As a young Lauryn Hill once wisely rapped, “Seasons change, mad things rearrange.” Temperatures are beginning to rise, the album releases lacking through the cold winter are picking up, and bands around the country are preparing to make the annual pilgrimage to Austin, followed by the festival circuit for a lucky few. Even with snow falling outdoors, there’s a sense of warmer, brighter days ahead at a sold-out Bowery Ballroom on Thursday night with an impressive bill of hometown bands on the verge of various respective moves.
 
For the Men, it’s the celebration of a week that saw the release of their fourth album in as many years that’s marked by a notable change in style. Once their set closes, they’ll head off to the warmer pastures of Los Angeles for a West Coast show release party to kick start a long spring tour. Meanwhile, Brooklyn transplants Parquet Courts are riding the positive reception of their recently re-released debut LP and hopping a plane to Mexico City in search of the “Light Up Gold” they’ve been looking for, with a stop at Festival Nrmal in Monterrey followed by an array of SXSW appearances. While both bands’ seasonal transitions are physically getting a jettisoned advance, the burning question of the night is how the Men’s stylistic shift on New Moon toward a folksier, Americana sound will affect the loud, aggressive live shows for which they’re known.
 
As a last-minute change, Parquet Courts take the stage first with an eye on catching their flight south of the border on time. Thanking the crowd, co-singer/guitarist Austin Brown reflects on it being their first time playing in Manhattan “since being kicked out of Cake Shop.” At this point in its young career, the band doesn’t have much material to burn through but clocks in with “Stoned And Starving” early in the set, picking up steam with each reprise. Halfway through, they test drive a new relentless punk song with such breathless pace that it puts every piece previously written about their frenetic energy to shame. Closing with a medley of “Master Of My Craft” and “Borrowed Time,” they hit short with the same charm as the album. Brooklyn’s Nude Beach follows with a heartfelt and engaging set of country-fried punk, with singer Chuck Betz’s howling vocals easily sticking out as the best performance of the night.
 
In both celebratory and symbolic fashion, the Men’s Nick Chiericozzi swigs a bottle of bourbon while setting up the stage, conjuring the image of the rock idols whose influence is the forefront of their new record. The stage is already set with an electric piano, one of the several new instruments employed on New Moon, with two gentlemen carrying saxophone and trumpet, respectively, joining the crowded stage as the set time approaches. For a band that has been championed as a savior of “no-frills” punk, it was clear that there would be plenty of added luxuries to the night’s performance. Initially, the horns are used as just as another layer in a cacophony of noise that opens the set with each member wailing on their instrument.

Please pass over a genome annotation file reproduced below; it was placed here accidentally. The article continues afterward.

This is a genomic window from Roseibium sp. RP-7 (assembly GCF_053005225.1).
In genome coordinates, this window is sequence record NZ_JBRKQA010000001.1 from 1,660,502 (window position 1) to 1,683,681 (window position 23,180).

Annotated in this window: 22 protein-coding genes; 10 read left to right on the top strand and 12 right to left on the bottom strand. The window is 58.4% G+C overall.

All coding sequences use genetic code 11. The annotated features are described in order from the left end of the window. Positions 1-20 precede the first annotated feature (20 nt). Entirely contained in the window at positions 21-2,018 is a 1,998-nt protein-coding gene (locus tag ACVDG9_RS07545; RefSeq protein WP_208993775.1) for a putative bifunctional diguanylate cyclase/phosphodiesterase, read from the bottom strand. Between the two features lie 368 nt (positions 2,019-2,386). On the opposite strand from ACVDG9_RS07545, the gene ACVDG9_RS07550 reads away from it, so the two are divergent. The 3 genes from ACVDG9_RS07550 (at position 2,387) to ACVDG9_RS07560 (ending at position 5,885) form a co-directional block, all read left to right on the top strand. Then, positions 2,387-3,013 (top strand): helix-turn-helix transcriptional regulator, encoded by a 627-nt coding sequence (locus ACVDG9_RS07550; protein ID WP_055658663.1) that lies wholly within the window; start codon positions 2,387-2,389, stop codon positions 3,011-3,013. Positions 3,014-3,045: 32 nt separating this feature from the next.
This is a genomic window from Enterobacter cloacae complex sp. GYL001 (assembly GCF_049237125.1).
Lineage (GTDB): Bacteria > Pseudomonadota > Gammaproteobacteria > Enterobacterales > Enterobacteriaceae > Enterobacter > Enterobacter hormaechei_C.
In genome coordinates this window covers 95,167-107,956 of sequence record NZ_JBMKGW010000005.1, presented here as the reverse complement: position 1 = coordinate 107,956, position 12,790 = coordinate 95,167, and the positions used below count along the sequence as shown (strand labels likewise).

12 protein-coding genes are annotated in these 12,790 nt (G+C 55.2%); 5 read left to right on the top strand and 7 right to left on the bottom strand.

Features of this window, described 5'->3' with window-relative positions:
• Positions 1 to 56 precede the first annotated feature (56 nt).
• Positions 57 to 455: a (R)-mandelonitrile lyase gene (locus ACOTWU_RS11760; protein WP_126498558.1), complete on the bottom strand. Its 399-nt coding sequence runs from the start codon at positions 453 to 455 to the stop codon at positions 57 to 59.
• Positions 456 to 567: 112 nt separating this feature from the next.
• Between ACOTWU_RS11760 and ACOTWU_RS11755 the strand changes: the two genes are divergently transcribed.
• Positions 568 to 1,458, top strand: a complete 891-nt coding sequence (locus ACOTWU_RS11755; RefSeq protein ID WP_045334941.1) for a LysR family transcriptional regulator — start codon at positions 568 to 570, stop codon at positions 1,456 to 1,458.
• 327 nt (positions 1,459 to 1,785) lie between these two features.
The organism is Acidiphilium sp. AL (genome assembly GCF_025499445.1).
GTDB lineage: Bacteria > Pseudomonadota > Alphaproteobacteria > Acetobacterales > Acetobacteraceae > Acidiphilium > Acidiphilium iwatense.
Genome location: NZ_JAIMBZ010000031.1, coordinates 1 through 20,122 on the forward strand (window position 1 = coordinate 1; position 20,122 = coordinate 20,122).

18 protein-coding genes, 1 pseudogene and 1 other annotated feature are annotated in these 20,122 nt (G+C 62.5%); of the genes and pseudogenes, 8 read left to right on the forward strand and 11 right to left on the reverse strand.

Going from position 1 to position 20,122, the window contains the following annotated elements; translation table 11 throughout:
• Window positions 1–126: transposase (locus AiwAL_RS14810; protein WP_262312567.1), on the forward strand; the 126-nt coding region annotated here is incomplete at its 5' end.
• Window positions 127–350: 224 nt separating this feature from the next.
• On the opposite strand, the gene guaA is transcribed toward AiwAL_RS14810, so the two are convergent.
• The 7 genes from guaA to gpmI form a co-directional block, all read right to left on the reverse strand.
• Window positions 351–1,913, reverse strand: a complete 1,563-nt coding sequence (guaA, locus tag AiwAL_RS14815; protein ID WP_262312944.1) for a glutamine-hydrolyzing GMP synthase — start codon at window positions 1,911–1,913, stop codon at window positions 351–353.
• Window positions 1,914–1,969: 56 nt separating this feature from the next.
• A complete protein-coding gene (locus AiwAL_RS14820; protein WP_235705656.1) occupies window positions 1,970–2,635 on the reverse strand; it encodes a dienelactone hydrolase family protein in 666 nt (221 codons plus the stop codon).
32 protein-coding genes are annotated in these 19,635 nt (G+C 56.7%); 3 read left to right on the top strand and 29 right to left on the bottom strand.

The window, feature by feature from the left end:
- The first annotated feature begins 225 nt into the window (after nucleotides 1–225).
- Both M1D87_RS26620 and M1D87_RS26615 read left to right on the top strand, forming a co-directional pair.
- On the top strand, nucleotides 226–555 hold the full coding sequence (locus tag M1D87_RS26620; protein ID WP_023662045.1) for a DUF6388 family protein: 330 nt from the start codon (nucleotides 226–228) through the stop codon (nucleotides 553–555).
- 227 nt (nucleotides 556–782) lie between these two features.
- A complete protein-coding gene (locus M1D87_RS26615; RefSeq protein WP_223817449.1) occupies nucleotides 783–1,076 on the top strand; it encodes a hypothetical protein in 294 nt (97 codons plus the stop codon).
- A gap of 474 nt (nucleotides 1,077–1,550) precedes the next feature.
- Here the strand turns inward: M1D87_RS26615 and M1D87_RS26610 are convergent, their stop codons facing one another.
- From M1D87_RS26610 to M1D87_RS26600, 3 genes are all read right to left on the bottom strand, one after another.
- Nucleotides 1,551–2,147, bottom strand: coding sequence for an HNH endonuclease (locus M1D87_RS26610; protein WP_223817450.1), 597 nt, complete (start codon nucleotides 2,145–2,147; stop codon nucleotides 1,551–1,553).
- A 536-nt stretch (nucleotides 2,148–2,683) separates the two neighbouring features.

The brass fades from the stage, and the Men carry into a more or less typical show for them, albeit with Mark Perro sitting in on electric piano with occasional harmonica outbursts, such as on new song “Without A Face.” They blast through “Electric” and rousing rendition of crowd-favorite “Open Your Heart,” and the floor responds by going wild. On “Open The Door” and “I Saw Her Face,” the band gets their real Crazy Horse moment, drawing out the already classic-rock-leaning songs into full-blown instrumental jams. At this point I’m prepared to believe that this new sound could work, but then things take a turn.
 
The guys regretfully bring the two-man horn section back out and incorporate them into their classic, hard-nosed rockers like “Turn It Around,” like some ill-fated attempt to be the E Street band. It’s an entirely counter-intuitive addition to the grit and growl of the original tracks. Having a desire to create a bigger live sound isn’t a crime on its own, but the Men are not the Boss and their attempts at being that arena type of band come off as cheesy and highlight the shortcomings of their traditional talent. It didn’t take much to decipher the crowd’s reaction as it came to a complete halt for the remainder of the show and just barely eked out enough of a reaction to merit an encore.
 
Especially with the pace with which they’ve released albums, it’s admirable that the Men take the challenge of moving the needle forward with their music so seriously. New Moon may edge out some of their earlier fans, but the record seems to be exactly what they wanted and includes some impressive displays of their songwriting abilities. But at some point, for all the talk of change, it should be assessed how much of what has made the Men great they’re wiling to leave behind. As it turns to spring and they embark on a long tour, testing out their new sound on loyal fans and catching the interest of new ones each and every night, hopefully they’ll have the sense to leave the horns back at home.